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New study explores visitor experiences in Alberta dark sky preserves

How does spending a night gazing up at the unspoiled sky impact astrotourists? Is it enough to change how they think about light pollution, or does the sense of wonder fade like the milky way under city lights?
Green aurora borealis in the night sky.

The health and environmental benefits of protecting a region from light pollution are already well established, and one only has to look at the stream of visitors to the Jasper Dark Sky Festival or the Alberta's newest dark sky preserve in Lakeland Provincial Park to get a sense of how "astrotourism" can boost rural economies.

But how does spending a night gazing up at the unspoiled sky impact these astrotourists? Is it enough to change how they think about light pollution, or does the sense of wonder fade like the milky way under city lights?

Such aspects of visitor experiences are the topic of new research from Dr. Glen Hvenegaard, professor of environmental science at the University of Alberta Augustana Campus.

"The economic impacts are real, and they're substantial. They benefit local communities, especially in rural dark sky types of areas that are needing rural economic activity," said Hvenegaard.

"We chose to go look at other things, because some of this had been done already," he said. "One angle of our project was focused on the visitor outcome."

To better understand the visitor experience, Hvenegaard and other researchers surveyed participants at the Jasper Dark Sky Festival: Did they enjoy it? Did they learn something? Did they have any different attitudes about dark skies? And do they do any behaviours that support dark skies?

"The answers to those four questions were yes, yes, yes, and mediocre," Hvenegaard said.

When asked if they would change their behaviours about dark skies after attending the festival, only 42 per cent said yes.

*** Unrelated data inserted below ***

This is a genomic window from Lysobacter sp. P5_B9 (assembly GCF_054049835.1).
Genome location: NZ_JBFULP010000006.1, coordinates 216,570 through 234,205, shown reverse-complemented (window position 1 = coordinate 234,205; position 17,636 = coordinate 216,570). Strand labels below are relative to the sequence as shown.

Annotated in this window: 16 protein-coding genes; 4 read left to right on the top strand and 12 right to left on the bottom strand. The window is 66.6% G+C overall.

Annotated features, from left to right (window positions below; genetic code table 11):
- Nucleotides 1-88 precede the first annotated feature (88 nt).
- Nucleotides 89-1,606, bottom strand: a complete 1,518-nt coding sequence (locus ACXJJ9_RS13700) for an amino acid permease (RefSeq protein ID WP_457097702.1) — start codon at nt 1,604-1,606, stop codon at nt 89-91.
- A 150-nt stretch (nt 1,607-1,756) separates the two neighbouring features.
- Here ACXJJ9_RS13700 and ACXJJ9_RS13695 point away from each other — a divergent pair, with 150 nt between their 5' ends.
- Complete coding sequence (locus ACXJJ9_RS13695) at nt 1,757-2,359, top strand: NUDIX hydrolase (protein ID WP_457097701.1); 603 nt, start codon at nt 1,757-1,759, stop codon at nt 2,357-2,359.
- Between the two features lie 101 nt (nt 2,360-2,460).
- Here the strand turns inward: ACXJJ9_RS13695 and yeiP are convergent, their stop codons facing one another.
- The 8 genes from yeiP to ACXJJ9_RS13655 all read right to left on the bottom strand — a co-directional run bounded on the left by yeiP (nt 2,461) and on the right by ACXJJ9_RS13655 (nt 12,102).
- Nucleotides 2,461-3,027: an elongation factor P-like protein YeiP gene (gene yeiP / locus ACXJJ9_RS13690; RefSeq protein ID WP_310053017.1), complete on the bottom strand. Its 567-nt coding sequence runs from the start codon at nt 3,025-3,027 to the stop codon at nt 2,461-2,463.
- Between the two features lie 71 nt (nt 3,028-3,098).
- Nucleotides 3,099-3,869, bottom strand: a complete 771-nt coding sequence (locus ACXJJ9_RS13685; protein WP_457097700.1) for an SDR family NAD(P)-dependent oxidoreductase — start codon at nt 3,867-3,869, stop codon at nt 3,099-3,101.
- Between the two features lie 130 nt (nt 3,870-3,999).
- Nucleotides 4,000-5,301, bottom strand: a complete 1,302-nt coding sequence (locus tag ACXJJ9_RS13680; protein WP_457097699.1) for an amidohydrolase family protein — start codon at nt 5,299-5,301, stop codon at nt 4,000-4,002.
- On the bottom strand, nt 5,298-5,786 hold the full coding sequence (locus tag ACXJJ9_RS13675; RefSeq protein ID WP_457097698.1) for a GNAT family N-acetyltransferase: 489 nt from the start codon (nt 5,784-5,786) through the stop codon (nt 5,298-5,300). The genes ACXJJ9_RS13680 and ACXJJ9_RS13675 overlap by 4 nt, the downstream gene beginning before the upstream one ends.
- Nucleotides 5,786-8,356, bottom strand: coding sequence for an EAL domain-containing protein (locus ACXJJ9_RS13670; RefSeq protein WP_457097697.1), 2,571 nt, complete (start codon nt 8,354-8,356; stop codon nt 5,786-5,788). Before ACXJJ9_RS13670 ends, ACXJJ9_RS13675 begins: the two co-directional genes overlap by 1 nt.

"They're motivated by the desire to learn something new. And they do indeed learn new things about dark skies. They even have super strong attitudes towards the desire to protect dark skies. But behaviour change requires extra commitment," he said.

Like the desire to be healthy, good attitude is a starting point, but there is a time investment and sometimes an actual cost involved to take the next step. For dark sky protection, this could mean turning off your outdoor lights, installing censors to limit when they're on, or changing the type of lights you use.

Those Dark Sky Festival visitors who did say they were going to change their behaviour also mentioned experiencing the night sky more, pushing for policies to reduce light pollution, travelling to dark sky preserves, and encouraging others to do the same.

To help get more people to take these steps, Hvenegaard said parks and guides could include more information to encourage these behaviour changes in their programming.

Educational programming at the Lakeland Park Dark Sky Preserve continues to evolve as awareness and interest in the site east of Lac La Biche grows, said Pam Davidson, press secretary for Alberta Forestry and Parks.

"While we have not received any specific feedback from campers or visitors about the Dark Sky Preserve, Alberta Parks Lakeland District staff actively engage visitors and the local community to share information about star gazing and help others make their own discoveries," said Davidson.

"Interactions with the community at local events around Lakeland Provincial Park have also provided opportunities to increase awareness of the local Dark Sky Preserve.  

"Starting this year, all campground stores in the Alberta Parks Lakeland district will have discovery packs for visitors to borrow that include educational guides, resources and binoculars for astronomical viewing. The Stuart MacPherson Library in Lac La Biche also lends telescopes to members so they can enjoy the beauty of the sky."

About the Author: Brett McKay, Local Journalism Initiative Reporter

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